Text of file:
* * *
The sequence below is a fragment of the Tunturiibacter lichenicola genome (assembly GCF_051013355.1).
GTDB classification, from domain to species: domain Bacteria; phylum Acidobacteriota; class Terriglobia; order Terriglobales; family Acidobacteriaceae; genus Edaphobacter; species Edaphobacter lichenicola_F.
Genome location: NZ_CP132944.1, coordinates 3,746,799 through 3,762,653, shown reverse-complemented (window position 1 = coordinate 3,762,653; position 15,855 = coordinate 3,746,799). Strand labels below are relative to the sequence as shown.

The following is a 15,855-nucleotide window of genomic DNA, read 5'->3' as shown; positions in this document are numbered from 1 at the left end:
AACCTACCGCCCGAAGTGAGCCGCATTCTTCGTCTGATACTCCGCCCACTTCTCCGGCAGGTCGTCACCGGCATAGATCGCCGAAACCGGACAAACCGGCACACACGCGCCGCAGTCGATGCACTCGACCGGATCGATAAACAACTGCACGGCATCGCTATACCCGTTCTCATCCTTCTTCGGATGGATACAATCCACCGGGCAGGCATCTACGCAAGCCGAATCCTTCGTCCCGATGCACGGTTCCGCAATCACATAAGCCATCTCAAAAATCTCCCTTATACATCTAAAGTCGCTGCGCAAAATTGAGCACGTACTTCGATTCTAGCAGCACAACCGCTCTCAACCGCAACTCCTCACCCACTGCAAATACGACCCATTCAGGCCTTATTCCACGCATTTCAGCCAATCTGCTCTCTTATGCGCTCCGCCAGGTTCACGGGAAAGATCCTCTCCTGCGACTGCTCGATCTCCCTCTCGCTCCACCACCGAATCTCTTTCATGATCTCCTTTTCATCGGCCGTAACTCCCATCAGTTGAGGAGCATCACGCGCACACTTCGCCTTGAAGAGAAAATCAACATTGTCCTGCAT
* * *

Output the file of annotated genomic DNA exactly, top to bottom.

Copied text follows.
The sequence below is a fragment of the Tunturiibacter lichenicola genome (assembly GCF_051013355.1).
GTDB classification, from domain to species: domain Bacteria; phylum Acidobacteriota; class Terriglobia; order Terriglobales; family Acidobacteriaceae; genus Edaphobacter; species Edaphobacter lichenicola_F.
Genome location: NZ_CP132944.1, coordinates 3,746,799 through 3,762,653, shown reverse-complemented (window position 1 = coordinate 3,762,653; position 15,855 = coordinate 3,746,799). Strand labels below are relative to the sequence as shown.

The following is a 15,855-nucleotide window of genomic DNA, read 5'->3' as shown; positions in this document are numbered from 1 at the left end:
AACCTACCGCCCGAAGTGAGCCGCATTCTTCGTCTGATACTCCGCCCACTTCTCCGGCAGGTCGTCACCGGCATAGATCGCCGAAACCGGACAAACCGGCACACACGCGCCGCAGTCGATGCACTCGACCGGATCGATAAACAACTGCACGGCATCGCTATACCCGTTCTCATCCTTCTTCGGATGGATACAATCCACCGGGCAGGCATCTACGCAAGCCGAATCCTTCGTCCCGATGCACGGTTCCGCAATCACATAAGCCATCTCAAAAATCTCCCTTATACATCTAAAGTCGCTGCGCAAAATTGAGCACGTACTTCGATTCTAGCAGCACAACCGCTCTCAACCGCAACTCCTCACCCACTGCAAATACGACCCATTCAGGCCTTATTCCACGCATTTCAGCCAATCTGCTCTCTTATGCGCTCCGCCAGGTTCACGGGAAAGATCCTCTCCTGCGACTGCTCGATCTCCCTCTCGCTCCACCACCGAATCTCTTTCATGATCTCCTTTTCATCGGCCGTAACTCCCATCAGTTGAGGAGCATCACGCGCACACTTCGCCTTGAAGAGAAAATCAACATTGTCCTGCAT